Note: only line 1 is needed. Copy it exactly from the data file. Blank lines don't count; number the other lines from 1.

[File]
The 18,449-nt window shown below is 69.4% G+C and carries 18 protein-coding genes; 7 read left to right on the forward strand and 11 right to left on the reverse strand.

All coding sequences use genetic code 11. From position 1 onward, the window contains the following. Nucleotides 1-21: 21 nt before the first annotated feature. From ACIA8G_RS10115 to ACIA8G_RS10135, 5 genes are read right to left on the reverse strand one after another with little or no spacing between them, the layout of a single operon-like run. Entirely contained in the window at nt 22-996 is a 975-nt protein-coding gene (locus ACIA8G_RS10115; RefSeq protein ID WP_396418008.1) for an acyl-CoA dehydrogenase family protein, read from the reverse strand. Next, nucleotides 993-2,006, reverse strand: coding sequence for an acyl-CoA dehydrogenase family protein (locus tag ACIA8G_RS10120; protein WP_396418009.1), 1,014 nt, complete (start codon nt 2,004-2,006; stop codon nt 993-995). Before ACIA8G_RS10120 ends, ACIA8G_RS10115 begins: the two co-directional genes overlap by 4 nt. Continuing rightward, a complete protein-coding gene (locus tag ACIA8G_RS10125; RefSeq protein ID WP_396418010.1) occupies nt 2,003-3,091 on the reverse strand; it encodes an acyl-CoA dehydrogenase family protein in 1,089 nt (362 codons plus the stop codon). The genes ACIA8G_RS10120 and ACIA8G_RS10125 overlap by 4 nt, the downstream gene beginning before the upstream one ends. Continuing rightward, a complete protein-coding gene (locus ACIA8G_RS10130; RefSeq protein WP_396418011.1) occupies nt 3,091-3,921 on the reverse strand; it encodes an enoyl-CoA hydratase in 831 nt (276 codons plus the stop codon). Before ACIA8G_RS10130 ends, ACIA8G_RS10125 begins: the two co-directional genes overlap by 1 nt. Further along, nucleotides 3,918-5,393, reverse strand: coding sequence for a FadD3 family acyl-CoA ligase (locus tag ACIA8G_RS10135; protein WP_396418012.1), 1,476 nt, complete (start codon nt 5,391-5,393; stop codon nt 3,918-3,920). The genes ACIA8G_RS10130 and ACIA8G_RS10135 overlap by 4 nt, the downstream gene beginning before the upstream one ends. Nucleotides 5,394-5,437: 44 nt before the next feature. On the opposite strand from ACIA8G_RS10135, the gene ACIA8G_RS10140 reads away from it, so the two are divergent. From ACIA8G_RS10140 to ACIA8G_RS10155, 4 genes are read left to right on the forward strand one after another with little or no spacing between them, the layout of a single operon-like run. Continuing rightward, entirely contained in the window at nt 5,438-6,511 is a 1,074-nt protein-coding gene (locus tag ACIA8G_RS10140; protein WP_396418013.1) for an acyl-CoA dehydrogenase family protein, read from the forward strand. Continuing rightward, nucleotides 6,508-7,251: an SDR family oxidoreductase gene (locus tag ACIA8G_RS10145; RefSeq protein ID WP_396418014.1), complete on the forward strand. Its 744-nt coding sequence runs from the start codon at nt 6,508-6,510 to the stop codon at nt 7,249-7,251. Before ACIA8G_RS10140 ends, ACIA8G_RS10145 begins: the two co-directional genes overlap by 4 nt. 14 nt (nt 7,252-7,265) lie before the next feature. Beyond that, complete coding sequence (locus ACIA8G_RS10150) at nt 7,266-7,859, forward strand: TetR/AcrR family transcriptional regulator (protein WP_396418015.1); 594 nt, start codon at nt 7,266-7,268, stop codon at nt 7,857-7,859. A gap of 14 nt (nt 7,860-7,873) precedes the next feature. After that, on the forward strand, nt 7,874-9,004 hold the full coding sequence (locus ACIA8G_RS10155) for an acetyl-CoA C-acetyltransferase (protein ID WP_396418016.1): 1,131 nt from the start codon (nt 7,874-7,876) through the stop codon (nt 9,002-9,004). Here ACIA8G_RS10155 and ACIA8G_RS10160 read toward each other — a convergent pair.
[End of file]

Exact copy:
The 18,449-nt window shown below is 69.4% G+C and carries 18 protein-coding genes; 7 read left to right on the forward strand and 11 right to left on the reverse strand.